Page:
As an actress, Sofia Vergara often creates controversy over the Latinas she decides to play on screen. In a strongly worded article reflecting Colombiana’s 2014 stint at the Emmy Awards, Latino Rebels called the Latina a “minstrel on a pedestal.”  Still, as a woman with a career, who has every right in the world to portray whatever characters she wants to, Vergara is arguably one of today’s most consistently sexualized actresses in Hollywood when she’s on the job. And a lot of that has to do with the fact that she’s Latina. This unbearable interview between Bill Cosby and Vergara in which the now disgraced comedian tells her “men look at you, and they only think of sin,” acts as one of many bullet points of proof. In a profile headlined “Sofia Vergara: Dangerous Curves” featuring the actress, Vanity Fair commits some similar offensives.


“Sofía Vergara is hubba-hubba incarnate. She walks into a room, and all of a sudden, heads are on swivels, and jaws are on floors, tongues unrolling from mouths like so many pink red carpets.” The reporter, Vicki Woods writes. “There’s something outrageous about her good looks. Something exaggerated, gaudy, blatant, preposterous. Something borderline indecent even.”

Selena Gomez’s interview infantilized her in one of the worst of ways.

CREDIT: Vogue / Instagram

Last year digital media sites erupted in frustration when Selena Gomez’s Vogue cover story finally hit stands. Rob Haskell described the actress as “doll-like and startled in pictures” and royally creeped us all out with this description of his interview with Gomez who agreed to do it while cooking.

“As I slip an apron over her mane of chocolate-brown hair, for which Pantene has paid her millions, and tie it around her tiny waist, I wonder whether her legions have felt for years the same sharp pang of protectiveness that I’m feeling at present.”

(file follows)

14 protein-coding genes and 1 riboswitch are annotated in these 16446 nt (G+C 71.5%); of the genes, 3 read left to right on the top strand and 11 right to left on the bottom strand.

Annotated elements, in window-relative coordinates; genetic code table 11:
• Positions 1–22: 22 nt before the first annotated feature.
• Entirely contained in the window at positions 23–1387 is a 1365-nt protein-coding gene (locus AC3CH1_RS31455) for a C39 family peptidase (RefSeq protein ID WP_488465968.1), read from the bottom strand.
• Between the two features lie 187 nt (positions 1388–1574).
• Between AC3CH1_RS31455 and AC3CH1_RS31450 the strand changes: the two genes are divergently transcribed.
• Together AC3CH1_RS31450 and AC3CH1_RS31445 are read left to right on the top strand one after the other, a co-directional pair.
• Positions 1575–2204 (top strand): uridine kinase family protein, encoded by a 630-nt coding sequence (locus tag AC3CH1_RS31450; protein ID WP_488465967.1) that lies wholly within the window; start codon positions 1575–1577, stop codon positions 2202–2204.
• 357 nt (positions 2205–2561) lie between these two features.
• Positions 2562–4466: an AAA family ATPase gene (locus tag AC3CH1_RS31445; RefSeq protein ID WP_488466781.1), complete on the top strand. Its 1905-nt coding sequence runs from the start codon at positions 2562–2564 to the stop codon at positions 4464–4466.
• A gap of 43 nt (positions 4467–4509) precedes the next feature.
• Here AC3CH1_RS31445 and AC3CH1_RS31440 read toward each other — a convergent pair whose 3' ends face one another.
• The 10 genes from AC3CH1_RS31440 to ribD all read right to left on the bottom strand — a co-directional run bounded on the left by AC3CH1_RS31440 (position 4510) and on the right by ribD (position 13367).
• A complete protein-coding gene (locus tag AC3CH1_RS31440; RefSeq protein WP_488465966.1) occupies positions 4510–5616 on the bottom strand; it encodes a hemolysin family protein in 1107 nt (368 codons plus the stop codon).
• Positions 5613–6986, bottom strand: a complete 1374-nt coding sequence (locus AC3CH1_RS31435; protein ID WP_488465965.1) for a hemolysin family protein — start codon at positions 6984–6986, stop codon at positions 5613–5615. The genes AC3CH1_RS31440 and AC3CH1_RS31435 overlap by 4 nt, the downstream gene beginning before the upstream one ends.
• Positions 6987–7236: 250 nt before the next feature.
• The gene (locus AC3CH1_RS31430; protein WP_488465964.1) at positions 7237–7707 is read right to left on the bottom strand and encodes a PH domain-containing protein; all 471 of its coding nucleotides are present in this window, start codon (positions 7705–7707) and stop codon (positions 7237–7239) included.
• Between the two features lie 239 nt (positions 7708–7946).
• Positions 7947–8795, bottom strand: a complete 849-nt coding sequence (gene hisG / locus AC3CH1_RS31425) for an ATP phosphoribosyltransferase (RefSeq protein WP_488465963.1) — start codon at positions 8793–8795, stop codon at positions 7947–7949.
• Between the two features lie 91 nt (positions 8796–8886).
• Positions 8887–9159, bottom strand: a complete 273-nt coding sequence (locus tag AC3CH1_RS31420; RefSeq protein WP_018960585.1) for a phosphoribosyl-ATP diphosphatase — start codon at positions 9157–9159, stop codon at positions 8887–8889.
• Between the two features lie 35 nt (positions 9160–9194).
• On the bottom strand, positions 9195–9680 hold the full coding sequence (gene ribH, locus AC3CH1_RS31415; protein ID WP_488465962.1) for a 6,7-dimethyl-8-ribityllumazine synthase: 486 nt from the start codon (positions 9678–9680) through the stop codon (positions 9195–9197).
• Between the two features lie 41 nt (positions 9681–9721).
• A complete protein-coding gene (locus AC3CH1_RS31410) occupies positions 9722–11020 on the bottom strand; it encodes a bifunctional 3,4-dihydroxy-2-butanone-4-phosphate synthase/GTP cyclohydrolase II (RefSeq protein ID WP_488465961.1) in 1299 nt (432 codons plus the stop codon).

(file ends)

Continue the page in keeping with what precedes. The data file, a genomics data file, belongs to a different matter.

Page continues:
The time LA Weekly didn’t even try to hide its shame in its sexualization of Sky Ferreira.

CREDIT: @skyferreira / Instagram

In 2016, LA Weekly was forced to issue a public apology after publishing a feature story on the singer of Brazilian and Portuguese descent that solely focused on her “sex appeal.” The article, written with the headline “Sky Ferreira’s Sex Appeal Is What Pop Music Needs Right Now,” described the singer as a “turbo-charged Italian sports car” and also touched on her “killer tits” at length.

“Ferreira looks like a dirtier Madonna: square jaw, strong eyebrows, lulled green eyes, crucifix, bleached blond hair, translucently pale skin and killer tits,” music columnist Art Tavana wrote in the article. “Even in the candid photo of her nude in the shower, [the cover of Ferreira’s latest album, Night Time, My Time] soaking wet, she looks natural, like she’s shooting a home video, rather than being photographed by a creeper. She looks like a more cherubic Sharon Stone, icy but also sweet, like a freshly licked lollipop.”

Justifiably, Ferreira’s response to the article that only reflected on her talent as an artist at the very end, was of complete outrage. ‘I’m not a think piece,’ she wrote on Twitter. ‘I’m not a fucking example. I’m glad that this is making people think & conversation is happening.”


Maybe next time, though, writers and editors could just do more to avoid publishing such sexist snark in the first place.